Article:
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Lumbar Laminectomy Risks and Success Rate in Portland, Oregon

What Are the Risks of Lumbar Laminectomy?

One of the most common complications of lumbar laminectomy is spinal fluid leak. This occurs in about 1-2% of patients who have never had prior surgery and up to 10% of patients who have had prior surgery. Spinal fluid leaks are repaired but may add 1–2 days to the hospital stay.

Nerve injury producing leg weakness or numbness occurs in less than 1% of cases. Infection occurs in about 1% of cases. Wrong level surgery can occur but chances of this are minimized by Dr. Button’s use of live x-ray during the surgery to locate the proper disc.

Sometimes laminectomy alone cannot adequately relieve pressure on the spinal nerves and patients see less than complete relief and may require a fusion in the future to produce more relief.

What is the Chance of a Successful Outcome from Lumbar Laminectomy?

In general, a lumbar laminectomy is about 85% successful in relieving pain in the buttocks and legs. Pain relief is typically quite rapid, although in specific instances, it may take six to eight weeks for the nerves to calm down. If a nerve has been pinched for a long time, the success rate is rarely 100% as there is usually some residual mild tingling, weakness, or pain, all of which are fairly tolerable.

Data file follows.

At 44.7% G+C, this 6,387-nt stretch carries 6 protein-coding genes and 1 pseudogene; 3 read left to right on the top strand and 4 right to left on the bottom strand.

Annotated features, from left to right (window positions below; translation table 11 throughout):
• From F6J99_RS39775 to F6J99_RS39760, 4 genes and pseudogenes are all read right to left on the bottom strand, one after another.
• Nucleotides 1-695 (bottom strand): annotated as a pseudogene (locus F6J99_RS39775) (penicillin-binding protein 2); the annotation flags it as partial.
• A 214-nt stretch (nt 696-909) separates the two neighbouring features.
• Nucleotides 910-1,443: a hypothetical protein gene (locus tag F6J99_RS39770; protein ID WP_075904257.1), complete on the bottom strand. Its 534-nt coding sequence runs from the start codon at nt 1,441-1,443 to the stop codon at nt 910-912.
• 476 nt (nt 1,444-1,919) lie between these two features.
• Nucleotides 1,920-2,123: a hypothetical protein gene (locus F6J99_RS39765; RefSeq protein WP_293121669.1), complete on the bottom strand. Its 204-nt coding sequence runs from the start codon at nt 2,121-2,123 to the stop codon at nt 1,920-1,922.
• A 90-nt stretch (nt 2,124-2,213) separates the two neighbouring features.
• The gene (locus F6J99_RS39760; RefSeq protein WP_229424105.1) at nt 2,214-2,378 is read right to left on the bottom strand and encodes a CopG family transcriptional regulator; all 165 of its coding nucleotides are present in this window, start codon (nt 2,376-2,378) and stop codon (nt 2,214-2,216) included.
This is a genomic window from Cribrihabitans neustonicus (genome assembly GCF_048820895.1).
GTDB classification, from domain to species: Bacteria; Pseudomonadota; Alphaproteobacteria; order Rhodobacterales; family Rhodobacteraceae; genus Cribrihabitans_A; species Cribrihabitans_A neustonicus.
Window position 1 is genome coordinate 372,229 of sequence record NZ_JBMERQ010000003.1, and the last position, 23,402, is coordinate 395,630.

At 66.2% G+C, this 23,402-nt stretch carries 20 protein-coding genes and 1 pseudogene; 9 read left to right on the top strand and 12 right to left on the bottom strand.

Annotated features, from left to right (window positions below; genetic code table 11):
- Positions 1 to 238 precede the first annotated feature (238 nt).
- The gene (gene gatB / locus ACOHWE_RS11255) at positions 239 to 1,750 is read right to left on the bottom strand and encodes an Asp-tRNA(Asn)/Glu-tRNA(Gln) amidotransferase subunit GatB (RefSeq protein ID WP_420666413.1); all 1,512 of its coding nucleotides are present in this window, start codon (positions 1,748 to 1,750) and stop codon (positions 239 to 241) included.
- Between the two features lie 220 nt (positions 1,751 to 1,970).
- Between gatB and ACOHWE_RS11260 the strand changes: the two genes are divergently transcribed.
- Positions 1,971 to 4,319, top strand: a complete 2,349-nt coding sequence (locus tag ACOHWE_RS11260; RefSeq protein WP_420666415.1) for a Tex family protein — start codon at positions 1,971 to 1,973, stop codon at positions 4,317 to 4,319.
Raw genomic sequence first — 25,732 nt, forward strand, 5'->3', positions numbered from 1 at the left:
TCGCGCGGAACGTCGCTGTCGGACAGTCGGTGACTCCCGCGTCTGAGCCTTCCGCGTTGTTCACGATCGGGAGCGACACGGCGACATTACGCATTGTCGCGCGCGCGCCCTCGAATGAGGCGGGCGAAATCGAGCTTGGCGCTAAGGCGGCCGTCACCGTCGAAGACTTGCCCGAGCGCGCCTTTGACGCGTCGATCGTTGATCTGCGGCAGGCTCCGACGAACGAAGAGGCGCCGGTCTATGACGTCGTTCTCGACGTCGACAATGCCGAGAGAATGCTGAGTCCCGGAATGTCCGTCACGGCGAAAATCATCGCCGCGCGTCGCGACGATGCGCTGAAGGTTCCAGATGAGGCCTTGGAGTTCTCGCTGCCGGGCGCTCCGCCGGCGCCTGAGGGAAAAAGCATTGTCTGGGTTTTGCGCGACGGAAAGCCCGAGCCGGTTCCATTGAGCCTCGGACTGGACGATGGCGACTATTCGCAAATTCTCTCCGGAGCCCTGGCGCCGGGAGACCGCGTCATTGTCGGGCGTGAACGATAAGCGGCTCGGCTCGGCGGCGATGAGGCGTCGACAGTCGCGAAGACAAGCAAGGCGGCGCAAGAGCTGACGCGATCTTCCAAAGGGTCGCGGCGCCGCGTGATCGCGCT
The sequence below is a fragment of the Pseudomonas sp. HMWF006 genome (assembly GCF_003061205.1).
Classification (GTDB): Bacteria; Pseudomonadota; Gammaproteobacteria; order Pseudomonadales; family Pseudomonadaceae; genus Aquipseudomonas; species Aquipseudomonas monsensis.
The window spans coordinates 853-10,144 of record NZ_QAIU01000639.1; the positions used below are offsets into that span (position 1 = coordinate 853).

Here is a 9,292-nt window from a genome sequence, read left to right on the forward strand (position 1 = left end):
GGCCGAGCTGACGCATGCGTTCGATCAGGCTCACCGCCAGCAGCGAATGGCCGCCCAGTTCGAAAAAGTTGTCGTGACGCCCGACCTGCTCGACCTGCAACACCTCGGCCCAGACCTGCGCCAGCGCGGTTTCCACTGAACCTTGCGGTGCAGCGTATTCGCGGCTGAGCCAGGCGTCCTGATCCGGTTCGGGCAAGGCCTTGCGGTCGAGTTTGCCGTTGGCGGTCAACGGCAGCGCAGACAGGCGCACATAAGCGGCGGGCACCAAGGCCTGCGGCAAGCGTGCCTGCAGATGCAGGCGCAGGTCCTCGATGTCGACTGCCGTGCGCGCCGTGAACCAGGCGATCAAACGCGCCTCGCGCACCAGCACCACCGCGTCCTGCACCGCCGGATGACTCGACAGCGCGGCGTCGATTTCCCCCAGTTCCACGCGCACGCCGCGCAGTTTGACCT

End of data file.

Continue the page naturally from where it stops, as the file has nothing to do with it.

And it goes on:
When Should You Have Surgery?

Our overall advice for this type of surgery is the same for any other spine surgery, which is to live with the pain you are experiencing if you can. The reason for undergoing the operation is that the pain or weakness is making life so uncomfortable or difficult that you are willing to accept the chance of a result that is less that 100% successful.

Dr. Button is very experienced in lumbar laminectomy and if you would like to schedule an appointment to discuss this or other procedures further, click here.

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